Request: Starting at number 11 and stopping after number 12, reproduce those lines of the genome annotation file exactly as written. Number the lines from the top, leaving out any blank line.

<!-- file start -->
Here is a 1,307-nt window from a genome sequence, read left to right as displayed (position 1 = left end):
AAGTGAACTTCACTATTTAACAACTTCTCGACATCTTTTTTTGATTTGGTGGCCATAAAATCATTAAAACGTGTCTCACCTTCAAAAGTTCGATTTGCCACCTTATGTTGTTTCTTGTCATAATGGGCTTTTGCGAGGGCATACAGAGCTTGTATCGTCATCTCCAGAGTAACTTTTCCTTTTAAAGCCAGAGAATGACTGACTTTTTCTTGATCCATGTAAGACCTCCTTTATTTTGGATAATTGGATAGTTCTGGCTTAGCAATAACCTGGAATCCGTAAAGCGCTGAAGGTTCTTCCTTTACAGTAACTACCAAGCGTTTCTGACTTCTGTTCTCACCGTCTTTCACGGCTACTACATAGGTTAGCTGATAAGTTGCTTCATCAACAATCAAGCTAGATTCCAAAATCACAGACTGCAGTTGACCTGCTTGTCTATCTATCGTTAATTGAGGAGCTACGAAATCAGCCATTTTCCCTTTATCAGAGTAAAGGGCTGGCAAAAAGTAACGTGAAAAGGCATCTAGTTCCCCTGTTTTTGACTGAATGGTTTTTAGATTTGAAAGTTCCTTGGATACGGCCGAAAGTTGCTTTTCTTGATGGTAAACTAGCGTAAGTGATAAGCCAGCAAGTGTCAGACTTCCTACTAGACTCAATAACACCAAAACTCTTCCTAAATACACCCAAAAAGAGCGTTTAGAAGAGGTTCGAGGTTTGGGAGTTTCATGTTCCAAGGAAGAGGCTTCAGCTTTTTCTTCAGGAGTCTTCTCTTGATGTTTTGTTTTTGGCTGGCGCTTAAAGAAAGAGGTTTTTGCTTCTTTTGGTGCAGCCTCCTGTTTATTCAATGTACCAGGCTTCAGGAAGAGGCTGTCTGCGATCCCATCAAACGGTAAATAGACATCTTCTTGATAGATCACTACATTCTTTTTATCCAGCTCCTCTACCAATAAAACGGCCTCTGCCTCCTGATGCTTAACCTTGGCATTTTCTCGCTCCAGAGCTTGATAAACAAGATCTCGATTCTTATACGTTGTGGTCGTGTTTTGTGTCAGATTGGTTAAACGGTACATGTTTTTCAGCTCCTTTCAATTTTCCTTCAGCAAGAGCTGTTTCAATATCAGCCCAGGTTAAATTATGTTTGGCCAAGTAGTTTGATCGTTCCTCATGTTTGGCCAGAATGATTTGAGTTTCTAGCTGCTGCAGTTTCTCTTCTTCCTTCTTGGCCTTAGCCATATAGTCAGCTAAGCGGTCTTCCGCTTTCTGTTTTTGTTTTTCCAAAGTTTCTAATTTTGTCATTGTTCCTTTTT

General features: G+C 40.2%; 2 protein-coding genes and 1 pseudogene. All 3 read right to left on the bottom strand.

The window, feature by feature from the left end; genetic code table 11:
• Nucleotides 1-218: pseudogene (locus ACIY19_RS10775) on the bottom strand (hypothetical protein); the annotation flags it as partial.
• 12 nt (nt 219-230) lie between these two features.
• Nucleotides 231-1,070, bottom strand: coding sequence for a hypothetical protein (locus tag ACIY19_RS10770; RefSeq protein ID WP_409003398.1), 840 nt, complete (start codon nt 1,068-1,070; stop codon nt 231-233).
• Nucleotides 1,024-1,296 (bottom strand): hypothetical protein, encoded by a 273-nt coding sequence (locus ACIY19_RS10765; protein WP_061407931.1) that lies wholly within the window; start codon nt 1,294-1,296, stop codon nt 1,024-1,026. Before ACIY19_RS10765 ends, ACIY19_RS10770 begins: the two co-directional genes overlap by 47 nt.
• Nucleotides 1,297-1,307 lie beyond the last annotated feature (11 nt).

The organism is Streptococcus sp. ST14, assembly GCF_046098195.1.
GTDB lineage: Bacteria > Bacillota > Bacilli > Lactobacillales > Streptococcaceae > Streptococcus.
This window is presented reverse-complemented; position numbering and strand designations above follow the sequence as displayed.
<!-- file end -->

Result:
GTDB lineage: Bacteria > Bacillota > Bacilli > Lactobacillales > Streptococcaceae > Streptococcus.
This window is presented reverse-complemented; position numbering and strand designations above follow the sequence as displayed.